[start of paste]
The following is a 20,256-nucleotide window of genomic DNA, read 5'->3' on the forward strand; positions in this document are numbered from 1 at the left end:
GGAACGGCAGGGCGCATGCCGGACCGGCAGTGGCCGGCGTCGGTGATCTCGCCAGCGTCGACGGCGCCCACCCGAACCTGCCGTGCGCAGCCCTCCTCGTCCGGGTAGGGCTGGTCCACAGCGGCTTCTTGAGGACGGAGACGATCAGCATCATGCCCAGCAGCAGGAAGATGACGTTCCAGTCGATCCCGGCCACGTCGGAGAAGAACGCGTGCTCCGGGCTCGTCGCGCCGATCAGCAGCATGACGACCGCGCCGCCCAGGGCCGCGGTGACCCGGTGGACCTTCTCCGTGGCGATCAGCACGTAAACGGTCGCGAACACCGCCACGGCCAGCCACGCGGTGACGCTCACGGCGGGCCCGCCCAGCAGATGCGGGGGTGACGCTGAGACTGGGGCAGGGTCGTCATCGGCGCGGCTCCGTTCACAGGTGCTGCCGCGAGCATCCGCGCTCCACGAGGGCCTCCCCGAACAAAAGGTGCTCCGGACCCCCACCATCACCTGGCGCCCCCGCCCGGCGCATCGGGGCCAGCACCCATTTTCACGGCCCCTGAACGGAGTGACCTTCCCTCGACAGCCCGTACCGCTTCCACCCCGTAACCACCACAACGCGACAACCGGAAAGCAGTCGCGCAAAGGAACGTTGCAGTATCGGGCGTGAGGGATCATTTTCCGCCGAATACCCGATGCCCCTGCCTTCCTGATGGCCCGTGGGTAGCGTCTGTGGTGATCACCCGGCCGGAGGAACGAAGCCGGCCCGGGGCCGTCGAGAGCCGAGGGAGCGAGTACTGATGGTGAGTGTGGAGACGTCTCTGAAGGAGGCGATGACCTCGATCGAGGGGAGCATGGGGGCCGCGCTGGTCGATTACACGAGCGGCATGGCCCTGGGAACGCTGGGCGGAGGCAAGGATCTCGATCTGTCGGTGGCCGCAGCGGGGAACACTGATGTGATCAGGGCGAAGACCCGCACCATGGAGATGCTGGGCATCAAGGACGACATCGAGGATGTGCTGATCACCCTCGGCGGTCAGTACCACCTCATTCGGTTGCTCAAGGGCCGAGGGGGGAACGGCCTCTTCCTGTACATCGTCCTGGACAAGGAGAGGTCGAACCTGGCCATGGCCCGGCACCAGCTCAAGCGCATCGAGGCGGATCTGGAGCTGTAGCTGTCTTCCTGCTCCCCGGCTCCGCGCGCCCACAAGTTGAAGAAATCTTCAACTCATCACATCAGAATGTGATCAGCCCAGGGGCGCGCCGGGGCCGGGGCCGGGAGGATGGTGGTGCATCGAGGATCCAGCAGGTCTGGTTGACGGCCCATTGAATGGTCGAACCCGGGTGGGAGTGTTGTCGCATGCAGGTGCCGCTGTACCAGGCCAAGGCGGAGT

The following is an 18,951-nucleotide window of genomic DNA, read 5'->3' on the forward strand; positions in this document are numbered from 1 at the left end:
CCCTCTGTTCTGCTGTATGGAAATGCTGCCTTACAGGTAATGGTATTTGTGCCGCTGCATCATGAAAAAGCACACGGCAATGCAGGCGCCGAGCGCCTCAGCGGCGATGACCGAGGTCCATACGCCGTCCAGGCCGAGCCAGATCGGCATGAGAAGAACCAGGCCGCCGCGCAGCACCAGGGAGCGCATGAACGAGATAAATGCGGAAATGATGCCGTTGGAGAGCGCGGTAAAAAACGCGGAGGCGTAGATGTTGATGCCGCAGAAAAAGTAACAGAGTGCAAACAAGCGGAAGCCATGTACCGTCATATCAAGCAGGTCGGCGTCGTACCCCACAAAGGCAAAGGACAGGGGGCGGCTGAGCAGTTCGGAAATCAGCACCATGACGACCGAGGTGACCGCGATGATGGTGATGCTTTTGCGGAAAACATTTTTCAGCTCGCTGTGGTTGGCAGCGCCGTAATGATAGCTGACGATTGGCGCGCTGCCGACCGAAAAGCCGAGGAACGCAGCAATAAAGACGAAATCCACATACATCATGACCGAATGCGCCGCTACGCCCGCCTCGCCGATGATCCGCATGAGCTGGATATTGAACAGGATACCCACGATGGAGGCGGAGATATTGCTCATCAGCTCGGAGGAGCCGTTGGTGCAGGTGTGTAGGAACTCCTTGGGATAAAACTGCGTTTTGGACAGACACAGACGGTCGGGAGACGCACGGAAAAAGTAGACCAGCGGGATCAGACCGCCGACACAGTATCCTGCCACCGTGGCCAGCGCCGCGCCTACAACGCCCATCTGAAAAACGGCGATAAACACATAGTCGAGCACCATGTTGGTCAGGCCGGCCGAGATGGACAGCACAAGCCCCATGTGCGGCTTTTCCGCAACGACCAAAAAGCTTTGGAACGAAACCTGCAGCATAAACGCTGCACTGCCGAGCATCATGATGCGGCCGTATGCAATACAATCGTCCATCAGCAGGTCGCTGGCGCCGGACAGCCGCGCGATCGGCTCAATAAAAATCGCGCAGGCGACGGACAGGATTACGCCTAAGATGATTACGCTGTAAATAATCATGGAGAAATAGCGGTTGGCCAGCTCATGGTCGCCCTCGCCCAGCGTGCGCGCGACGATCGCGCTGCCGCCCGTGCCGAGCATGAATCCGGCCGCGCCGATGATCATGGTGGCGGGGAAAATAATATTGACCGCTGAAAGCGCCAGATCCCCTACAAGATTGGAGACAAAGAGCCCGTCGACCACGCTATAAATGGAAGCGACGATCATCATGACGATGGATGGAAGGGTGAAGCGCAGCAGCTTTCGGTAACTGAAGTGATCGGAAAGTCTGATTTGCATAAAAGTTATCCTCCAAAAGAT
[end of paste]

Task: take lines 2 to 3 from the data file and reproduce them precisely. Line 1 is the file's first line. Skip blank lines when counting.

GGAACGGCAGGGCGCATGCCGGACCGGCAGTGGCCGGCGTCGGTGATCTCGCCAGCGTCGACGGCGCCCACCCGAACCTGCCGTGCGCAGCCCTCCTCGTCCGGGTAGGGCTGGTCCACAGCGGCTTCTTGAGGACGGAGACGATCAGCATCATGCCCAGCAGCAGGAAGATGACGTTCCAGTCGATCCCGGCCACGTCGGAGAAGAACGCGTGCTCCGGGCTCGTCGCGCCGATCAGCAGCATGACGACCGCGCCGCCCAGGGCCGCGGTGACCCGGTGGACCTTCTCCGTGGCGATCAGCACGTAAACGGTCGCGAACACCGCCACGGCCAGCCACGCGGTGACGCTCACGGCGGGCCCGCCCAGCAGATGCGGGGGTGACGCTGAGACTGGGGCAGGGTCGTCATCGGCGCGGCTCCGTTCACAGGTGCTGCCGCGAGCATCCGCGCTCCACGAGGGCCTCCCCGAACAAAAGGTGCTCCGGACCCCCACCATCACCTGGCGCCCCCGCCCGGCGCATCGGGGCCAGCACCCATTTTCACGGCCCCTGAACGGAGTGACCTTCCCTCGACAGCCCGTACCGCTTCCACCCCGTAACCACCACAACGCGACAACCGGAAAGCAGTCGCGCAAAGGAACGTTGCAGTATCGGGCGTGAGGGATCATTTTCCGCCGAATACCCGATGCCCCTGCCTTCCTGATGGCCCGTGGGTAGCGTCTGTGGTGATCACCCGGCCGGAGGAACGAAGCCGGCCCGGGGCCGTCGAGAGCCGAGGGAGCGAGTACTGATGGTGAGTGTGGAGACGTCTCTGAAGGAGGCGATGACCTCGATCGAGGGGAGCATGGGGGCCGCGCTGGTCGATTACACGAGCGGCATGGCCCTGGGAACGCTGGGCGGAGGCAAGGATCTCGATCTGTCGGTGGCCGCAGCGGGGAACACTGATGTGATCAGGGCGAAGACCCGCACCATGGAGATGCTGGGCATCAAGGACGACATCGAGGATGTGCTGATCACCCTCGGCGGTCAGTACCACCTCATTCGGTTGCTCAAGGGCCGAGGGGGGAACGGCCTCTTCCTGTACATCGTCCTGGACAAGGAGAGGTCGAACCTGGCCATGGCCCGGCACCAGCTCAAGCGCATCGAGGCGGATCTGGAGCTGTAGCTGTCTTCCTGCTCCCCGGCTCCGCGCGCCCACAAGTTGAAGAAATCTTCAACTCATCACATCAGAATGTGATCAGCCCAGGGGCGCGCCGGGGCCGGGGCCGGGAGGATGGTGGTGCATCGAGGATCCAGCAGGTCTGGTTGACGGCCCATTGAATGGTCGAACCCGGGTGGGAGTGTTGTCGCATGCAGGTGCCGCTGTACCAGGCCAAGGCGGAGT

The following is an 18,951-nucleotide window of genomic DNA, read 5'->3' on the forward strand; positions in this document are numbered from 1 at the left end: